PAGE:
A Very Fine & Rare English Cut Steel Hilt Small Sword made at Woodstock. 39” overall, 33” slender tapering blade of hollow triangular section, etched with scrolls over the forte. Burnished steel hilt comprising pierced petal shaped shell guard centring round a star, a pair of slender pas d' âne, knurled quillon, waisted quillon block, slender knuckle guard with a pierced central moulding & tall ovoid pommel chiselled with a flowerhead front & back. The entire hilt enriched with a profusion of faceted beads in imitation of brilliants and retaining its original grip of plaited copper wire and ribband, the latter decorated en suite with the hilt and retaining much of its original bright polish throughout. In its white vellum covered wooden scabbard with burnished steel mounts comprising locket, chape and middle band, the former two each fitted with a suspension ring.
A very rare and fine sword in very good condition, the beads with 4 very small losses. Two similar examples are exhibited in the Metropolitan New York and the Victoria & Albert Museum in London.
The sword's hilt was made in Woodstock near Oxford, Woodstock steel was renowned for its quality. The studs decorating the surface of the hilt are fitted individually and threaded onto the main body. Similar works from Birmingham, including the renowned factory of Matthew Boulton, made rivetted studs that were not removable and of poorer quality. A contemporary diarist, Sylas Neville, wrote, "Steel goods and gloves are the two staples of Woodstock. Their watch-chains and sword hilts are more highly polished and better standard than those of Birmingham. They polish all with hand. Their studs screw, and everything they make can be taken to pieces and cleaned whereas the Birmingham studs are rivetted."
The small Woodstock workshops famed for cut steel jewellery, buckles and Cut-steel small swords were particularly sought after. Sold locally, but also in London its international reputation was spread by fashionable tourists visiting Blenheim Palace. In 1742 Horace Walpole sent Woodstock steel wares to the British Consul in Florence requesting that they be given as diplomatic gifts. In 1759 buckles were ordered for the King of Prussia and in 1768 the King of Denmark,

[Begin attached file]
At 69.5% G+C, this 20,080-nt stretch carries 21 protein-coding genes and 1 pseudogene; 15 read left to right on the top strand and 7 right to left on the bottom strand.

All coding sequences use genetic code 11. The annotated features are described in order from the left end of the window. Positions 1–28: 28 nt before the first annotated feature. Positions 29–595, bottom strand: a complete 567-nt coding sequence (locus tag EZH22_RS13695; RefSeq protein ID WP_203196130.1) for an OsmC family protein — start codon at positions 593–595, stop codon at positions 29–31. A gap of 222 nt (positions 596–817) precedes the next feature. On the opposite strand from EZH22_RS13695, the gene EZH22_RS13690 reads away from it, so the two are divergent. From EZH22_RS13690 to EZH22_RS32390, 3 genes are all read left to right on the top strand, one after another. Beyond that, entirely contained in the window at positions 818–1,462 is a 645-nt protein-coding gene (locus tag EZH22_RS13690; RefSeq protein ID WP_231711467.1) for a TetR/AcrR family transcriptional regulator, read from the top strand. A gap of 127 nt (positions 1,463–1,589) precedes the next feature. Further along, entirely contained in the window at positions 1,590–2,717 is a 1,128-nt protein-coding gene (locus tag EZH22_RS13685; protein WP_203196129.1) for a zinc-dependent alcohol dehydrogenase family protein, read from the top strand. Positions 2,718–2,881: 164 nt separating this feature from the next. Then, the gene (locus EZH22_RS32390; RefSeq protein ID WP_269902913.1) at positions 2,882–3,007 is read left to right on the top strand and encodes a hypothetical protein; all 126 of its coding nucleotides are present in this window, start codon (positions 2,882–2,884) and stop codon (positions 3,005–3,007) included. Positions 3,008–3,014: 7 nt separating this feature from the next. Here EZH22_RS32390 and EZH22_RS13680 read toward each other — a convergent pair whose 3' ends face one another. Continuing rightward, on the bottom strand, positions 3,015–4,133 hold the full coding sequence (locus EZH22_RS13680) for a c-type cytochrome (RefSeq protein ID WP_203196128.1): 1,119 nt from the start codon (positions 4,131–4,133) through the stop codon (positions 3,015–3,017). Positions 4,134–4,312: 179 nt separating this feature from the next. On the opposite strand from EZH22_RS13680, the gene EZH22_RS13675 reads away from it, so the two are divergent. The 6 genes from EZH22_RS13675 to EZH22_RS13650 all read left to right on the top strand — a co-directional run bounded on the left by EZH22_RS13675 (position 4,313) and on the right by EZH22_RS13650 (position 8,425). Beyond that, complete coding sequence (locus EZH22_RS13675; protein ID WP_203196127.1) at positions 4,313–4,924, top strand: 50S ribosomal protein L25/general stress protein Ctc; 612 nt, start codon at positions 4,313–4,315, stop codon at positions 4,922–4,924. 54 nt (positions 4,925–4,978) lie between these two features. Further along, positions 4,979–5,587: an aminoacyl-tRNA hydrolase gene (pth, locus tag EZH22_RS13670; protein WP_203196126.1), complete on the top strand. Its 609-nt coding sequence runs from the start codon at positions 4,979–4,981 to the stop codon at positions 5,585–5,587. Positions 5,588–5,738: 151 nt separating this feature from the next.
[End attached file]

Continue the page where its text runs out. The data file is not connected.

The design of the present sword perhaps inspired those of Matthew Boulton and James Watt. The former went on to develop mechanised production techniques, including steam powered polishing wheels, that would see the decline of the Woodstock Manufactory. The production of steel goods near Woodstock can be traced back to 1643 with the establishment of a sword mill at nearby Wolvercott. The following century the area became well known for the high quality of its work, Count Frederick Kielmansegge wrote in his diary of 1761-2 that '.....the best steel goods in London come from Woodstock and there is hardly a steelworker who does not employ several workmen'.
Victoria & Albert Museum item number: M.29-1957
Metropolitan NY association number: 26.145.307
The Oxfordshire Museum.
For an account of Woodstock hilts see The Rapier and Small Sword 1480-1820 by Norman 1980, pp 409 - 410.
Dean, Bashford. Catalogue of European Court Swords and Hunting Swords: Including the Ellis, De Dino, Riggs, and Reubell Collections. New York: The Metropolitan Museum of Art, 1929. no. 109, pl. LXXX.
The Metropolitan Museum of Art, Helmut Nickel, Stuart W. Pyhrr, Leonid Tarassuk, and American Federation of Arts. The Art of Chivalry: European Arms and Armor from the Metropolitan Museum of Art: An Exhibition. New York: The Federation, 1982. p, 113, no. 66, ill.
Holcomb, Melanie, ed. Jewelry: The Body Transformed. New York: The Metropolitan Museum of Art, 2018. pp. 140–43, pl. 112.